Tree climbing: Adults get in touch with childhood, nature
When Steff Merten asked who wanted to go first, of course it was the guy wearing a Spider-Man T-shirt who raised his hand.
Merten had shown members of Riveredge Nature Center's adult tree climbing club how to tie knots and buckle into their harnesses and gone over the basics of climbing. As sunlight knifed through the tree canopy on a warm, humid day, it was finally time to head skyward.
Jeff Wojcik, a 32-year-old Spider-Man fan from Port Washington, volunteered to be first. Inchworming his way up, stopping to tie safety knots every five feet, Wojcik was soon six stories up, swaying in the same breeze undulating the branches and leaves around him.
"It's nice up here," Wojcik said.
Wojcik was soon joined by the other four members of the Saukville nature center's first adult climbing club — a 69-year-old father and his 34-year-old daughter, and a married couple in their 40s — who climbed ropes tied to nearby red oaks.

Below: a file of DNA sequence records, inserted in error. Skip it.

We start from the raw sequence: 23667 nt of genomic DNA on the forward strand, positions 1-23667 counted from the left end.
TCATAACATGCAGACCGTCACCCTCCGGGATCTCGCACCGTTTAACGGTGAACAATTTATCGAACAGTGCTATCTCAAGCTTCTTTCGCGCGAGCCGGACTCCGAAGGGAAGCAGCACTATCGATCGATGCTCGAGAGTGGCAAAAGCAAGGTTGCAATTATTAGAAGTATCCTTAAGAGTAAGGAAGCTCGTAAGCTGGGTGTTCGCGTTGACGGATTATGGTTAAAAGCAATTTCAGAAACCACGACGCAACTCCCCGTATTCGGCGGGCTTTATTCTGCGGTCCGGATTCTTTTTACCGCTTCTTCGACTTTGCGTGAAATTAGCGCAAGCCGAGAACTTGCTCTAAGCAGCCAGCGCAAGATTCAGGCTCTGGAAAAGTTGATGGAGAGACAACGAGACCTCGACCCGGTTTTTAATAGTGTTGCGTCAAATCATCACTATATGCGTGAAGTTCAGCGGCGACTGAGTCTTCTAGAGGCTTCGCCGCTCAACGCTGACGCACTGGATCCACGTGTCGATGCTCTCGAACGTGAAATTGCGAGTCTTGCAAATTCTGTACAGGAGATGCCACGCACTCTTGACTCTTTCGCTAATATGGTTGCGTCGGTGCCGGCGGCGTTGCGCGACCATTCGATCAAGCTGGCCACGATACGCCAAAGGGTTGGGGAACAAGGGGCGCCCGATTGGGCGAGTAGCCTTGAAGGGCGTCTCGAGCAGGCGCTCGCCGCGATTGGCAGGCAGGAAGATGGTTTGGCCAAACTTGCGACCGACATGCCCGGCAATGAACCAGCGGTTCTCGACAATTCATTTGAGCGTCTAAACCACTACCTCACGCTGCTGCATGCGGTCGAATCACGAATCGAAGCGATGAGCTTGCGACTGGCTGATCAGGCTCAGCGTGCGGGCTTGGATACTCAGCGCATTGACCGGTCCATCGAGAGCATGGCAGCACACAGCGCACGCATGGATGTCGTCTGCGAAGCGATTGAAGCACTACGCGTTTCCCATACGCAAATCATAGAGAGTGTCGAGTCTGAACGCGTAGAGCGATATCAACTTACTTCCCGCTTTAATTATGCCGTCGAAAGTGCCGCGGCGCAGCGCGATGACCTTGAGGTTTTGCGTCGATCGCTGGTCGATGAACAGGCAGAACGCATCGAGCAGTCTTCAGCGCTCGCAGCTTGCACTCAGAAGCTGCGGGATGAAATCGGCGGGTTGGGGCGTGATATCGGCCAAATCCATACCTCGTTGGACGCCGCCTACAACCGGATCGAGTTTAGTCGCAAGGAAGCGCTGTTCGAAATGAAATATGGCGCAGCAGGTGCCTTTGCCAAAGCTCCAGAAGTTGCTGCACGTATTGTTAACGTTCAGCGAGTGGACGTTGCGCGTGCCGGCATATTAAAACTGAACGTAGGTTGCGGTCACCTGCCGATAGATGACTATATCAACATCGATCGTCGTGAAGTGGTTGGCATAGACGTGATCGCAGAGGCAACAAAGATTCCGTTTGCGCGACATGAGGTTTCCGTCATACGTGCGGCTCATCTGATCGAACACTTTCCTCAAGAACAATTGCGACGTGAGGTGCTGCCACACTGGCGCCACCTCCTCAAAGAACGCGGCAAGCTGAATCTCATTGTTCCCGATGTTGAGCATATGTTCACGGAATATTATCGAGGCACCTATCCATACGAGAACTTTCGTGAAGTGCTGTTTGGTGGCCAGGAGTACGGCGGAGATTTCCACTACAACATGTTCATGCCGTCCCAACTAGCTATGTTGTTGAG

Riveredge's adult climbing club is not an outlier — quite a few adults are climbing trees. In some respects, it's becoming a stampede into the trees as many folks around the United States and world are rediscovering the joys of scampering up oaks, evergreens, elms and maples. At a time when adult coloring books are exploding in popularity, tree climbing is becoming a trendy way to de-stress while also getting an unusual workout and reconnecting with childhood.
"They want to go back to being a kid," said Merten, Riveredge Nature Center adventure program manager whose climbing helmet sports the phrase: "I speak for the trees."
The Natural Resources Foundation of Wisconsin schedules tree climbs as part of its popular annual schedule of field trips throughout the state. After the first year's tree climb field trip at Riveredge filled up quickly, organizers boosted the number of field trips to three last year. This year, all three field trips — open to 18 people in each session — were quickly snapped up, said Michelle Milford, the foundation's outreach coordinator.
People signing up for the tree climb field trips say they want to try something different and add adventure to their outdoor activities, Milford said.